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Carman: As 2022 begins, vaccines, EVs and the allure of the cosmos give us much to celebrate

There's some good news looming on COVID-19 vaccines, the spread of electric vehicles and the cosmos, if we care to look for it

Like baseball’s opening day and that moment when you accept a jar of sourdough starter from a friend, the dawn of a new year is a time for hope and wide-eyed optimism. And despite the headlines, lots of encouraging news is out there if we just bother to look for it. 

So, as we look ahead to 2022, I choose to believe things are pretty good … and poised to get a lot better.

I know, I know, it’s an election year, so we’ll be tortured with mind-numbing campaign rhetoric and inevitable disappointment, but let’s set that aside for the moment and focus on reality.

Diane Carman

Since omicron is top of mind these days, let’s start with the good news about the variant and the persistent pandemic. 

Nearly 70% of eligible Coloradans are fully immunized for COVID; the state is awash in available, safe, effective, free vaccines for people who still want them; and the risk of serious illness or death among the vaccinated is very low despite the high infection rate for the omicron.

A year ago, when we were huddled around firepits so we could be with our friends or alone inside watching “Ted Lasso,” we could only dream of the luxury of vaccine. Now it’s a reality available at churches, sports stadiums or the pharmacy in the grocery store, for Pete’s sake.

Thank you, Donald Trump and Big Pharma. (I can’t believe I just said that.)

In other news, the unemployment rate in Colorado has continued to decline faster than the national rate and the state’s economy has rebounded so robustly, taxpayers are expected to see refunds and lower income tax rates less than two years after the COVID lockdowns shuttered restaurants and brought the world economy to an abrupt standstill.

READ: Colorado Sun opinion columnists.

I bet you didn’t see any of that coming.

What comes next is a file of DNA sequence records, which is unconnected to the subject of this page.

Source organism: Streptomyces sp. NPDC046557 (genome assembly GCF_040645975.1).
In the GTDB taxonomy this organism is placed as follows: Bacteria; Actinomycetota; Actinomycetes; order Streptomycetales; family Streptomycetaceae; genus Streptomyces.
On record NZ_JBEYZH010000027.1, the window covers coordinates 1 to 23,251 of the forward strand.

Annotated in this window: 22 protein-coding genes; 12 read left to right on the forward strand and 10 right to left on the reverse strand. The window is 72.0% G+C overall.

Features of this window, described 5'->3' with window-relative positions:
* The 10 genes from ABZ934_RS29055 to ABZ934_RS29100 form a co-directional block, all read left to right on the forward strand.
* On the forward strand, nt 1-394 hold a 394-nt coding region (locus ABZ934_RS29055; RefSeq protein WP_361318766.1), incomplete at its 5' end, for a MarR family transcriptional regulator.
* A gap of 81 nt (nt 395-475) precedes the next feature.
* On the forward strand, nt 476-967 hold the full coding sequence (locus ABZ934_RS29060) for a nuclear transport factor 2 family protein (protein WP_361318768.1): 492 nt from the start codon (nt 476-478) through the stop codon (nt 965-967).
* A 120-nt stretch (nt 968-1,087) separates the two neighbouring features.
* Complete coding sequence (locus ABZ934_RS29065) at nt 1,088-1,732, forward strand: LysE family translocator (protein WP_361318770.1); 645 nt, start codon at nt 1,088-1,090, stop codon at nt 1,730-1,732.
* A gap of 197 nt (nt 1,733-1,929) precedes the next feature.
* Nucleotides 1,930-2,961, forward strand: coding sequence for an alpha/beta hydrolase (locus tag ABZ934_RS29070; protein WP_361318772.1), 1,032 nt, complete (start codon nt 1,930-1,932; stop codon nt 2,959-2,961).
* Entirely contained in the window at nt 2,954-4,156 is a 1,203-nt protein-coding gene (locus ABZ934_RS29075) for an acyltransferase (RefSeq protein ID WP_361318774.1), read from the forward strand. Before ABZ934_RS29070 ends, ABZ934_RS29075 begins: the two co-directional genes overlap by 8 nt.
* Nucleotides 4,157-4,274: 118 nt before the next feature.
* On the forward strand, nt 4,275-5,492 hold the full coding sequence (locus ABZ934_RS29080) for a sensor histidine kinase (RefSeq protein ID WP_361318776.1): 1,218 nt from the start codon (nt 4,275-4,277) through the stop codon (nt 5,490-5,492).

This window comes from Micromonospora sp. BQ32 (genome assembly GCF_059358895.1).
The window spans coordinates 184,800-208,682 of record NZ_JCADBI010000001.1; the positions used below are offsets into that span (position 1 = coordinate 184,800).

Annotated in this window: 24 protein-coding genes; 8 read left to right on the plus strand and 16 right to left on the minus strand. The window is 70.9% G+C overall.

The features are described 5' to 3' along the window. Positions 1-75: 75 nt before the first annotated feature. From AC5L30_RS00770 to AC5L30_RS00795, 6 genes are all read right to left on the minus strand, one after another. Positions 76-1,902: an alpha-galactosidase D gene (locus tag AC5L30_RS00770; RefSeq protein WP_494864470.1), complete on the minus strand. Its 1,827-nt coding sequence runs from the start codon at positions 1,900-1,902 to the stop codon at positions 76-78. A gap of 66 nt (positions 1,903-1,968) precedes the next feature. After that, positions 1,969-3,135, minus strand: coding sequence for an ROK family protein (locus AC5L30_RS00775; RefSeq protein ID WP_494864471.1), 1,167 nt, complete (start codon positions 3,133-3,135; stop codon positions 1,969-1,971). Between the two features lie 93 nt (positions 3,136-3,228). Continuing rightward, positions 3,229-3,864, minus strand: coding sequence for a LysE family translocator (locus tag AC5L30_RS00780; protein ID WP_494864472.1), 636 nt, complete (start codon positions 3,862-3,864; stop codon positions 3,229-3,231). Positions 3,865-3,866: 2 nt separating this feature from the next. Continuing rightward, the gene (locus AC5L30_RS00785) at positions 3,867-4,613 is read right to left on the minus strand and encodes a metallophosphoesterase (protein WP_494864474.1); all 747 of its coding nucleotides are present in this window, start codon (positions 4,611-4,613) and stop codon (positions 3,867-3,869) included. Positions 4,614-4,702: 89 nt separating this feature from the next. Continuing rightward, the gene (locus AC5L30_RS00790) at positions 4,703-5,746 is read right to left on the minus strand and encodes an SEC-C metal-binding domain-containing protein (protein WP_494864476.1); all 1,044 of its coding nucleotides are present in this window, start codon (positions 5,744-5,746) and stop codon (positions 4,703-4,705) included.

Plus, the legislature is still sitting on $2.6 billion in unspent federal pandemic relief money. This is huge because it may be used to finance significant steps toward addressing the lack of affordable housing and the increasingly desperate need for behavioral health care — or any number of other serious problems across the state.

Electric vehicles, Colorado’s best way to address stubborn air quality problems and to reduce greenhouse gas emissions, are a rapidly growing portion of the autos and trucks on the state’s roads as car-buyers warm up to the new technology and UPS and Amazon begin the transition to plug-in trucks and vans in their delivery fleets.

And in a deal with truck-maker Rivian, level-two charging stations are being installed in all 42 of the state’s parks. That means you don’t have to be in an urban area to charge your car, so get over your range anxiety and join the 21st century before insurance companies start airing ads about how dorky you are.

Meanwhile, just as things were starting to look bleak for the ski season (and, well, the ecosystem), a series of storms dumped gobs of gorgeous powder over the Western Slope just in time for the holiday tourist crush. The snowpack miraculously is hovering right around the median levels for this time of year after an autumn that featured freakishly high temperatures and low precipitation numbers. 

So, get out and enjoy it. It’s why you live here, after all.

One of the coolest things this year is unfolding, literally, in outer space.

The result of almost science-fiction technology, the James Webb Space Telescope, which was designed in part by Ball Aerospace in Colorado, began its million-mile journey into the cosmos after a successful launch from French Guiana on Christmas. 

Astronomers around the world watched excitedly as the mission was executed successfully. They say they can only imagine what information might be revealed when the Webb ventures beyond the sun to see 13.7 billion-year-old stars and galaxies that were left behind in the trail of the Big Bang.

It will be six months or more before the telescope is in position and sending data to Earth, but after eons of wonder and speculation among scientists, the time until new information about the universe is finally transmitted will seem like a nanosecond.

TODAY’S UNDERWRITER

And for all those who learned to love quiet nights on the sofa during COVID isolation, have we got a lineup for you in 2022.

We’ll see the return of “The Marvelous Mrs. Maisel”; an epic production of Min Jin Lee’s wonderful novel, “Pachinko”; and the streaming release of “The Tender Bar” by former Rocky Mountain News reporter J.R. Moehringer.

So, c’mon people. Quit picking fights on airplanes and whining about how hard it is to buy a Peloton because of supply chain problems. Look at the bright side.

Life is good.


Diane Carman is a Denver communications consultant.


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